We all know that exercise is a good thing for us and for our dogs. In one of my previous posts, I talked about being careful with puppies. Their growth plates take anywhere from 6-20 months to finish growing and “close” depending on the size and breed of the dog. During this time of growth, and between 3-6 months, rapid growth, growth plates can be permantly damaged from over exercise. We see this in bowed legs caused by one bone growing shorter than the other. This great article explains in more detail about exercise and your puppy.
One of the laws of Nature is exercise. Not too much and not too little. In the case of our dogs, they need daily exercise such as running in the forest if you are lucky enough to live near one. For my dogs and me, we have one across the street from us. And, it has a creek in it. Dottie loves swimming in it. Swimming is an excellent form of exercise for your dog. It does not put any stress on joints and it is used for recovery from injuries. There are also many sports that dogs can get involved in. Such as agility, rally, barn hunting, tracking and many more.
As with anything, you don’t want too much of a good thing. So watch your dog for signs that he needs to take a break. We don’t want any injuries.
With puppies, especially large breeds, be careful. Growth plates don’t close on these dogs until 16-18 months of age. Also keep in mind that puppies need to sleep a good portion of the day. I always advise people with puppies to play gently with them. Don’t allow them to jump off of high surfaces such as beds or couches. Do encourage them to take walks beside you with a toy in their mouths.
Have fun with your dogs but keep it in that sweet Goldilocks zone. Not too much and not too little.
I am so happy that you have joined me on this journey I have begun. My name is Joy Eriksen and I am a Certified Small Animal Naturopath. My passion is helping people with their companion animals. Keeping them healthy and vibrant for a long and happy life.
I thought in this first post, I would talk a little about who I am. I have been around animals all my life. I was born in rural Pennsylvania and was exposed to many animals, including farm animals. But for me, it has always been dogs. When I was nineteen, I trained my first dog in obedience. “Gypsy” was a natural at it. Sadly I lost her to a spinal injury when she was only four years old. Five years later I trained my first English Springer Spaniel, “Trixie”, for AKC obedience competition. I put a UD title on her and she had two High In Trial wins. The summer she was four years old, she was ranked number 4 in the country in obedience for Springer Spaniels. A few years later I trained and showed my first Golden Retriever, “Rontu”, putting a CD on him.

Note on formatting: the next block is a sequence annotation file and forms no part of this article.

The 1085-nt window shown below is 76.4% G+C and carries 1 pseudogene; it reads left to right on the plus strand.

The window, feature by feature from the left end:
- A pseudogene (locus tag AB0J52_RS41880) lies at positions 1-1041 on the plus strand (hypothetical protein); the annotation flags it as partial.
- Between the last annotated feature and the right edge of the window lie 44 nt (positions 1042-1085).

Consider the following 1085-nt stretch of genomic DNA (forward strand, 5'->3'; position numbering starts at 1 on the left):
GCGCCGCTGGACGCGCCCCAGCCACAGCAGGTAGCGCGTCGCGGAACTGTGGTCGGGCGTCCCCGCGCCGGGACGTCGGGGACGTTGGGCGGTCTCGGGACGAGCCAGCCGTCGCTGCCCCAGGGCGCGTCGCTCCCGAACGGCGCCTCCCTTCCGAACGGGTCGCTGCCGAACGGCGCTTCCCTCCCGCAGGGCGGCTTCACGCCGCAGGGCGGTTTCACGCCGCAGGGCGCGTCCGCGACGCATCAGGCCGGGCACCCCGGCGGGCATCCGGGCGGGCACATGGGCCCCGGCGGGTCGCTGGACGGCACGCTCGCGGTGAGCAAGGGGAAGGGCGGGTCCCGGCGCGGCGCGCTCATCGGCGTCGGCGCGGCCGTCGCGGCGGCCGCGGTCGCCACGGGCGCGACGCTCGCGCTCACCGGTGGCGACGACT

It was at this time that I became a State Humane Officer and I went to work for my Local Humane Society. About a year later I started working for one of the most progressive Humane Societies in my state of California. I worked there as one of their Animal Control Officers for several years. Then In 2005 I was diagnosed with an auto immune disease and my life’s journey took an abrupt turn. My doctor treated me with diet and supplements. I dove into nutrition and health and by 2008 I was declared to be in remission. I was hooked, I studied all I could on nutrition. I joined the Weston A Price Foundation and attended several of their conferences.
However, it took until 2011 and the death from cancer of my Golden, “Josephine” , to connect the dots for my dogs. A friend told me about raw feeding. I was skeptical , no, I was terrified, at first. At the time I also had an eight year old English Springer Spaniel who was a seizure dog and on high doses of two medications. I started feeding him raw and saw an immediate improvement. His seizures stopped and with the help of my vet, I was able to drop his meds to about 1/8 of his original doses. He lived another three years with no seizures. Unfortunately, the high doses of meds damaged his heart and it failed him at 11 years of age.
I dove into raw feeding and health for my animals. I learned in the trenches how to feed this “new” way. Eight months after losing Josephine, I brought home a ten week Golden Puppy named “Harriet”. I started her on raw her first meal home. When Harriet was three, I brought home an 11 week old English Springer Spaniel who I named “Dottie”. Dottie was from a Naturally Rearing Breeder and was weaned to raw. both these dogs are incredibly healthy.
I was determined to learn as much as I could and enrolled with The American Council of Animal Naturopathy in their small animal program. In December of 2018, I became a Certified Small Animal Naturopath. Now I have the pleasure of working with owners to educate them on proper feeding, lifestyle for their pets, and a little training thrown in for good measure.
I am by no means done learning. I am always studying, reading and furthering my knowledge of raw feeding and Naturopathy. So please join me as we learn together.